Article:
Once the marker material has been compounded, the marker can be fabricated in suitable dimensions by an extrusion coating process. While free extrusion is possible, this method is problematic due to the high fill ratios of the polymeric materials. Extrusion onto a continuous length of beading has been found to lend the necessary support for the molten extrudate to prevent breakage. The support beading may take the form of a disposable, round mandrel made of PTFE, teflon coated stainless steel wire or other heat resistant material that does not readily bond to the extrudate. By additionally limiting the area draw down ratio (ADDR) to below 10:1 the tungsten-laden melt can successfully be drawn to size by an extrusion puller. The beading provides the added benefit of fixing the inner diameter and improving overall dimensional stability of the final tungsten/polymer coating. Extrusions of the 91 weight percent fill ratio tungsten/Pellethane composition described above over 0.0215″ diameter PTFE beading were successfully drawn down to a wall thickness of 0.0025″ to yield a marker properly sized for attachment to for example a 0.022″ diameter inner member of balloon catheter. Also, extrusion coatings of 91% compound over 0.007″ Teflon coated stainless steel wire were successfully drawn down to single wall thicknesses of 0.002″ to make guide wire coatings.
Once the extrudate has cooled, the extrusion is simply cut to the desired lengths (e.g., 1 to 1.5 mm) of the individual markers, such as with the use of a razor blade and reticle, preferably with the beading still in place to provide support during cutting. The beading remnant is subsequently ejected and the marker is slipped onto a medical device or a particular component thereof. Finally, the marker is attached to the underlying substrate, preferably with the use of heat shrink tubing and a heat source (hot air, laser, etc.) wherein the heat (˜171-210° C.) simultaneously causes the marker to melt and the heat shrink tubing to exert a compressive force on the underlying molten material. Heat bonding a marker onto an underlying component provides the added benefit of slightly tapering the edges of the marker to reduce the likelihood of catching an edge and either damaging the marker or the medical device during assembly or handling of the medical device.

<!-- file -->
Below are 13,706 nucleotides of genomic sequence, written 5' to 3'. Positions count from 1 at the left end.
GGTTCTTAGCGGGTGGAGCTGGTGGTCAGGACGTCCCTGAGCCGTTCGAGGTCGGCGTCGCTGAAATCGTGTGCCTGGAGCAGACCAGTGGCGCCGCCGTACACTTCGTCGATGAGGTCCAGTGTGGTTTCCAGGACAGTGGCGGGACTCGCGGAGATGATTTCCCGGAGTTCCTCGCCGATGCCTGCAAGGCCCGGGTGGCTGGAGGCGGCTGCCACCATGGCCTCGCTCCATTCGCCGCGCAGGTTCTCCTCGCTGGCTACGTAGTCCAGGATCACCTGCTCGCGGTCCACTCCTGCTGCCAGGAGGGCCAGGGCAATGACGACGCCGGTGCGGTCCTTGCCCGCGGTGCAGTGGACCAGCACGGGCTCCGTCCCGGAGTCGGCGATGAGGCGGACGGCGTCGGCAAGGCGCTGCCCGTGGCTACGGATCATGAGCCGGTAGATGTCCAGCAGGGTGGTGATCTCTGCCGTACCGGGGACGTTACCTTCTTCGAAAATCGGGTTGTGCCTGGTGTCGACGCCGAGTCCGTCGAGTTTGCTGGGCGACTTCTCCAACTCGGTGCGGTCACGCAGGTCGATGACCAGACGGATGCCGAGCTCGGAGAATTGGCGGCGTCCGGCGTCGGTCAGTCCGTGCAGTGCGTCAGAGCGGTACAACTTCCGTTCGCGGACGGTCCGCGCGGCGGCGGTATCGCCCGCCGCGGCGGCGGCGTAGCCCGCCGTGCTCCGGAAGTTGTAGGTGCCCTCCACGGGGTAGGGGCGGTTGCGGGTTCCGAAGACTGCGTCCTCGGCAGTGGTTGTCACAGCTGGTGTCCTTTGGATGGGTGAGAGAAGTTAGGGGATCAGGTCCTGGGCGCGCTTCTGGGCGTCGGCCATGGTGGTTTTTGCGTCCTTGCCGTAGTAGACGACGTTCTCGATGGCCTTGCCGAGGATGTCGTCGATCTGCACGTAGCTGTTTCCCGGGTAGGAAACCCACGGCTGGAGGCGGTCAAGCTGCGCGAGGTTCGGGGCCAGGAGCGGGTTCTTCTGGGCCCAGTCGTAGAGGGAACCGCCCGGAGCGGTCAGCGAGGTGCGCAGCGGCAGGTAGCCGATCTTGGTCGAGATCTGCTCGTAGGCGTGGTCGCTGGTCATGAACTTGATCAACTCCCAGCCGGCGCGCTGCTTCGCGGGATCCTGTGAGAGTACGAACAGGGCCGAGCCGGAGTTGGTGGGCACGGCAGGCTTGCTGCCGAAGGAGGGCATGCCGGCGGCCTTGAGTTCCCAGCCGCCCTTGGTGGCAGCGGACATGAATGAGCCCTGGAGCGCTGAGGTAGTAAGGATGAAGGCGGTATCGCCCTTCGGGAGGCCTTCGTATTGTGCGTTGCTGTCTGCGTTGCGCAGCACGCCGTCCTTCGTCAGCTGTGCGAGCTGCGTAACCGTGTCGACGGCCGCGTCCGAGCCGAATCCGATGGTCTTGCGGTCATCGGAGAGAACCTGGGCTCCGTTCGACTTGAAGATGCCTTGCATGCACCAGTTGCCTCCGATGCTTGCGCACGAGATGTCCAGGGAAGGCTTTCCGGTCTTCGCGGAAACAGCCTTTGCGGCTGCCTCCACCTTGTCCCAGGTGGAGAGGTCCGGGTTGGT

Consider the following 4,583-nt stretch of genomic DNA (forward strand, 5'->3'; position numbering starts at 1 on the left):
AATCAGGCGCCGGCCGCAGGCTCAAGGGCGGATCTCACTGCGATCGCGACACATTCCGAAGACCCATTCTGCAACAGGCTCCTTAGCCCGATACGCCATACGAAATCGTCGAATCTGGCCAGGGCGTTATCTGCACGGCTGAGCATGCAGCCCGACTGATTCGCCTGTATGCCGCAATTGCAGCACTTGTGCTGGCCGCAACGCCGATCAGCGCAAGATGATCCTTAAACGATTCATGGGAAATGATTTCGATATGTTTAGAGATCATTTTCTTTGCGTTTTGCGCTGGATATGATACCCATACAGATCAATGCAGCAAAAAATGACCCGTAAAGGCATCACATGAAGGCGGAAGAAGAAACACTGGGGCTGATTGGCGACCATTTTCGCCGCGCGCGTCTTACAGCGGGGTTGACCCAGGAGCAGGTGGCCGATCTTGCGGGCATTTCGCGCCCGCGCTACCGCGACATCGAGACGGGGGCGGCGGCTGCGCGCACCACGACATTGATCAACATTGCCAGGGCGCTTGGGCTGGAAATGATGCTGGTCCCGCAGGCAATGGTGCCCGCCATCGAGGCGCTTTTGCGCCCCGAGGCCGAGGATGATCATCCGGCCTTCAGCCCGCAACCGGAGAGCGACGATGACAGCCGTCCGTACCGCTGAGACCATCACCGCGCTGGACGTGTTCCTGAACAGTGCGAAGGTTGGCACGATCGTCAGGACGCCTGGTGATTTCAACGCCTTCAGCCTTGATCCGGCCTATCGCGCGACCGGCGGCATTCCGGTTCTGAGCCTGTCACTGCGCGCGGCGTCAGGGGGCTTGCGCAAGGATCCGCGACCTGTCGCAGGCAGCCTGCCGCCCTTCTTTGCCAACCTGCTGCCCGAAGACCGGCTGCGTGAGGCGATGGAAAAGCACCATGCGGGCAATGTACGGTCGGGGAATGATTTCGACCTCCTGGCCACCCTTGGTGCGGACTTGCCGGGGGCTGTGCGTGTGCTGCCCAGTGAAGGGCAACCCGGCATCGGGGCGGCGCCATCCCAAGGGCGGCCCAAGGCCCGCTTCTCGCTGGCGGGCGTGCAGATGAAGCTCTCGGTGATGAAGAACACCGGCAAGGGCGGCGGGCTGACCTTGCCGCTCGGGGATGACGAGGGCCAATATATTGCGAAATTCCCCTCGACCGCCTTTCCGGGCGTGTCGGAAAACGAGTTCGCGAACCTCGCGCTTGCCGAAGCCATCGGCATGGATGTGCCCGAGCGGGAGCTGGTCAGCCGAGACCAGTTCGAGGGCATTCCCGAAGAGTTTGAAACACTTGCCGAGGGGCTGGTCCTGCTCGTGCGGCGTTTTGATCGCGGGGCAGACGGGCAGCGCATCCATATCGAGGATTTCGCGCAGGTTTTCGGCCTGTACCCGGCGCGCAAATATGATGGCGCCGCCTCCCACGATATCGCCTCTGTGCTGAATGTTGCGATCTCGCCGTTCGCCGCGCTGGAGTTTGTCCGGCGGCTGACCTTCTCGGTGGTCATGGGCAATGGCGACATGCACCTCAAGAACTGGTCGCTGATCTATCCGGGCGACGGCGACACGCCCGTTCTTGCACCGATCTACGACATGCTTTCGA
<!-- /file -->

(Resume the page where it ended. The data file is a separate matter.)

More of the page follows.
A marker formed as per the above described compounding, fabricating and assembling processes, having a fill ratio of 91 weight percent (36.4 volume percent) with a wall thickness of 0.0025″ has been shown to have dramatically more radiopacity than commercially available 80 weight percent compounds and comparable to the radiopacity of 0.00125″ thick conventional Platinum/10% Iridium markers.
In various alternative embodiments, the polymer markers formed as per the above-described processes and having a fill ratio of up about 95 weight percent have exhibited even higher radiopacities for a given size. It is preferable that the fill ratio be in the range of about 91 weight percent or more up to about 95 weight percent, and including anything therebetween. Advantageously, these higher weight percent radiopaque material loadings allow the markers to be made into a smaller cross-sectional size while maintaining the same level of radiopacity of a larger marker. A smaller yet highly radiopaque marker reduces the crossing profile, and minimizes its effect on the flexibility of the stent, catheter, guide wire, or similar device to which it is attached or mounted. Accordingly, the radiopaque metal bands, electroplated gold bands, or radiopaque coils whose inherent high modulus of elasticity affected the flexibility of prior art guide wires, for example, can be replaced by the polymer markers of the present invention.
The present invention radiopaque polymer bands provide the same or better radiopacity than platinum-iridium bands or coils. As mentioned above, radiopaque polymer is advantageous over metal bands due to the flexibility of the polymer versus metal. The polymer's low elastic modulus allows the guide wire to bend along its natural path without interference or inducing kinking. Also of significant benefit is the lower cost of using radiopaque polymer as compared to the conventional use of precious metal (i.e., gold, platinum, etc.) marker system.
One method of manufacturing the above-described guide wires is through extrusion coating. Specifically, the radiopaque polymer is extrusion coated over a PTFE mandrel. The resultant radiopaque polymer coating in its cylindrical form is then cut to the desired discrete lengths and removed from the mandrel. These discrete polymer lengths take the form of slugs or bands, which can be individually positioned over the guide wire and melt-bonded to the wire core at the desired locations and/or at the predetermined interval spacings.